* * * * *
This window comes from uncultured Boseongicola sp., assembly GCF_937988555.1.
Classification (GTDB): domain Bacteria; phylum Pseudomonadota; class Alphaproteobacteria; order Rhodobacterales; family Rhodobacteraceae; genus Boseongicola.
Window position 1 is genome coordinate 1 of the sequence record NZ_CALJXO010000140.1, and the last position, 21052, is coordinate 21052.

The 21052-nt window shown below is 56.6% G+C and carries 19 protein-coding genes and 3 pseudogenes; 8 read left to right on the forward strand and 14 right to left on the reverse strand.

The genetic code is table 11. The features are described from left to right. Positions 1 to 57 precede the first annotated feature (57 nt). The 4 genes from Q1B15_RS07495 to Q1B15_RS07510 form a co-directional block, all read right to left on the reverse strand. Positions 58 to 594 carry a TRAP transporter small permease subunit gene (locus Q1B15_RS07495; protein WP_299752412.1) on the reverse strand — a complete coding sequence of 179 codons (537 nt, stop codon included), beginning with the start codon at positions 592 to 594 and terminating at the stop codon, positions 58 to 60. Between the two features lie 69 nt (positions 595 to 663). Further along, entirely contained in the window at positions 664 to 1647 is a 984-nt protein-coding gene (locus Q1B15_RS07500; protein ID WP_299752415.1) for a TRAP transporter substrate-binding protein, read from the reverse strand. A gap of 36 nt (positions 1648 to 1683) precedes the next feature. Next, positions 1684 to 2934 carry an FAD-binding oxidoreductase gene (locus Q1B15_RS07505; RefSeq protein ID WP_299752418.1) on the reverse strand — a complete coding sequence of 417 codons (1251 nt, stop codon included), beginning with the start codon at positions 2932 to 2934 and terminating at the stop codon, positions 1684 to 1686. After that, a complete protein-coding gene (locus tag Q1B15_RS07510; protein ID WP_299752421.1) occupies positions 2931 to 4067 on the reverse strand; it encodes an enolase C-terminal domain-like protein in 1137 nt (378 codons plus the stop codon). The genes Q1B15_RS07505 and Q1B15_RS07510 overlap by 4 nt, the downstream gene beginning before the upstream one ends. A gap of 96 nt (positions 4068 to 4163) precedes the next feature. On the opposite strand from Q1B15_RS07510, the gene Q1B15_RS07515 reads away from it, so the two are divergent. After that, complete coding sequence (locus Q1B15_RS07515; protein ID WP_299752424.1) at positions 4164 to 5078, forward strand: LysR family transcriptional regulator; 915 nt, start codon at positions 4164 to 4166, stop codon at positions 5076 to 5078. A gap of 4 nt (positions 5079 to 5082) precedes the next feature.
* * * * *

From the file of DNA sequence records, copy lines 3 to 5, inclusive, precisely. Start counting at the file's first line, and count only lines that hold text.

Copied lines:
Window position 1 is genome coordinate 1 of the sequence record NZ_CALJXO010000140.1, and the last position, 21052, is coordinate 21052.

The 21052-nt window shown below is 56.6% G+C and carries 19 protein-coding genes and 3 pseudogenes; 8 read left to right on the forward strand and 14 right to left on the reverse strand.

The genetic code is table 11. The features are described from left to right. Positions 1 to 57 precede the first annotated feature (57 nt). The 4 genes from Q1B15_RS07495 to Q1B15_RS07510 form a co-directional block, all read right to left on the reverse strand. Positions 58 to 594 carry a TRAP transporter small permease subunit gene (locus Q1B15_RS07495; protein WP_299752412.1) on the reverse strand — a complete coding sequence of 179 codons (537 nt, stop codon included), beginning with the start codon at positions 592 to 594 and terminating at the stop codon, positions 58 to 60. Between the two features lie 69 nt (positions 595 to 663). Further along, entirely contained in the window at positions 664 to 1647 is a 984-nt protein-coding gene (locus Q1B15_RS07500; protein ID WP_299752415.1) for a TRAP transporter substrate-binding protein, read from the reverse strand. A gap of 36 nt (positions 1648 to 1683) precedes the next feature. Next, positions 1684 to 2934 carry an FAD-binding oxidoreductase gene (locus Q1B15_RS07505; RefSeq protein ID WP_299752418.1) on the reverse strand — a complete coding sequence of 417 codons (1251 nt, stop codon included), beginning with the start codon at positions 2932 to 2934 and terminating at the stop codon, positions 1684 to 1686. After that, a complete protein-coding gene (locus tag Q1B15_RS07510; protein ID WP_299752421.1) occupies positions 2931 to 4067 on the reverse strand; it encodes an enolase C-terminal domain-like protein in 1137 nt (378 codons plus the stop codon). The genes Q1B15_RS07505 and Q1B15_RS07510 overlap by 4 nt, the downstream gene beginning before the upstream one ends. A gap of 96 nt (positions 4068 to 4163) precedes the next feature. On the opposite strand from Q1B15_RS07510, the gene Q1B15_RS07515 reads away from it, so the two are divergent. After that, complete coding sequence (locus Q1B15_RS07515; protein ID WP_299752424.1) at positions 4164 to 5078, forward strand: LysR family transcriptional regulator; 915 nt, start codon at positions 4164 to 4166, stop codon at positions 5076 to 5078. A gap of 4 nt (positions 5079 to 5082) precedes the next feature.